Retail Gasoline Prices to Remain Mixed

By Brian L. Milne, Refined Fuels Editor for DTN

Retail gasoline prices will be mixed across the U.S. this week, with some parts of the country expected to see a decline in pump prices after wholesale values made a sharp drop last week. However, the one, two punch by hurricanes Gustav and Ike have impacted the supply chain, depleting stockpiles and limiting delivery on the country’s pipelines that move the vast amount of gasoline consumed by the country.

As a result, some regions of the U.S., namely in the Southeast, parts of the Midwest and along the Atlantic coastline could see a limited decrease or even an increase in retail prices.

Additionally, while down sharply, wholesale gasoline prices did move higher late last week and are extending the advance into Monday’s trading. Should this continue, retail gasoline prices could freeze near current levels or move higher.

The gasoline shortages in some wholesale markets have triggered the Environmental Protection Agency (EPA) to issue additional fuel waivers during the week following Hurricane’s Sept. 13 landfall, with the waivers temporarily easing environmental specifications for fuels in parts of the country that experience a greater level of pollution than allowed under the ozone requirement found in the Clean Air Act.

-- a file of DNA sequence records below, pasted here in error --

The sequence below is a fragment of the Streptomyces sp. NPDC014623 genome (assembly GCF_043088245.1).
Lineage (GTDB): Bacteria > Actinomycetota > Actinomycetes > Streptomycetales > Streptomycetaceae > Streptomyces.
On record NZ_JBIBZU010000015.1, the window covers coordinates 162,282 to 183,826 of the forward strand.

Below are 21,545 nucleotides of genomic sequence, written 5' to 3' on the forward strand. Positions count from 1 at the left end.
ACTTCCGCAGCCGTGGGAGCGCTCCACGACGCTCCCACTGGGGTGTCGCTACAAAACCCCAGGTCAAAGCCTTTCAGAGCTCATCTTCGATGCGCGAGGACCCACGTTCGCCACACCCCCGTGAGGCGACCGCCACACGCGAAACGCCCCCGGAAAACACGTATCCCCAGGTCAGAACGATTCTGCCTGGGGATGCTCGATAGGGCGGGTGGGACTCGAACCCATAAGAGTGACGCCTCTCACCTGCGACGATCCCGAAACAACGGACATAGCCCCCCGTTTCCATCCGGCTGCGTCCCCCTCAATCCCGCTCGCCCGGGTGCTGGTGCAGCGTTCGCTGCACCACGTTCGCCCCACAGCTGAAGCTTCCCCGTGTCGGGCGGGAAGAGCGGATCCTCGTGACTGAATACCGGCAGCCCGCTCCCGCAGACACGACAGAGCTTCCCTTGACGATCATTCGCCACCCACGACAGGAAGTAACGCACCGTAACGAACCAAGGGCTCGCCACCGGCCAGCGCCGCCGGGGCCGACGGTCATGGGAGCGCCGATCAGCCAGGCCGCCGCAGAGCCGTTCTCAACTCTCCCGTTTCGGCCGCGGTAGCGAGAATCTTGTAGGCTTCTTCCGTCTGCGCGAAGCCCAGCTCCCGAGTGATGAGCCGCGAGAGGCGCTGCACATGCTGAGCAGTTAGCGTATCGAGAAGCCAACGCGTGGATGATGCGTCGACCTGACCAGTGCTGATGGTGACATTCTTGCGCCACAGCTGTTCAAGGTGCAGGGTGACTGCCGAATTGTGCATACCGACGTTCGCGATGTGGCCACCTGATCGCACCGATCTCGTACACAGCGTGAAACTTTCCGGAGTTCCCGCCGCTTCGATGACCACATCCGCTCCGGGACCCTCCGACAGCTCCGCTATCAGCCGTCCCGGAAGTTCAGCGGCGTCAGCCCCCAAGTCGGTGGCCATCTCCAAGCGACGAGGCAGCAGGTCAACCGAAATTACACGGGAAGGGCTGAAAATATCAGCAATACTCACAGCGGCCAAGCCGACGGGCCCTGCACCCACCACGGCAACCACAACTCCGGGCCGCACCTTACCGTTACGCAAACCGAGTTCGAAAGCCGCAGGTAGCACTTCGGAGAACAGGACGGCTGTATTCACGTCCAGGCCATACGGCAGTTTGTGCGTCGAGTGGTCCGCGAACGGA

In these parts of the country, which account for roughly 35% of all gasoline sales in the U.S., a special fuel referred to as reformulated gasoline must be sold. The EPA waived the RFG requirement in Virginia, Texas, Maryland, Kentucky, and the District of Columbia that allows any gasoline to be sold there after the states requested the waivers because of low levels of gasoline supply.

On Sept. 15, the Energy Information Administration, which is the statistical division of the Department of Energy, said the average price of regular grade gasoline for the country had spiked 18.7 cents to a $3.835 gallon six-week high.

View DTN’s Weekly and Historical Gas Prices

The price jump, triggered by the twin effects of hurricanes Gustav and Ike snapped a nine-week decline in the average leading up mid-September, with the average $1.048 gal above the same week in 2007.

About the Author Brian L. Milne is the Refined Fuels Editor for DTN—a leading business-to-business provider of real-time commodity information services. Milne has been focused on the energy industry for nearly 14 years as an analyst, journalist and editor. He can be reached at


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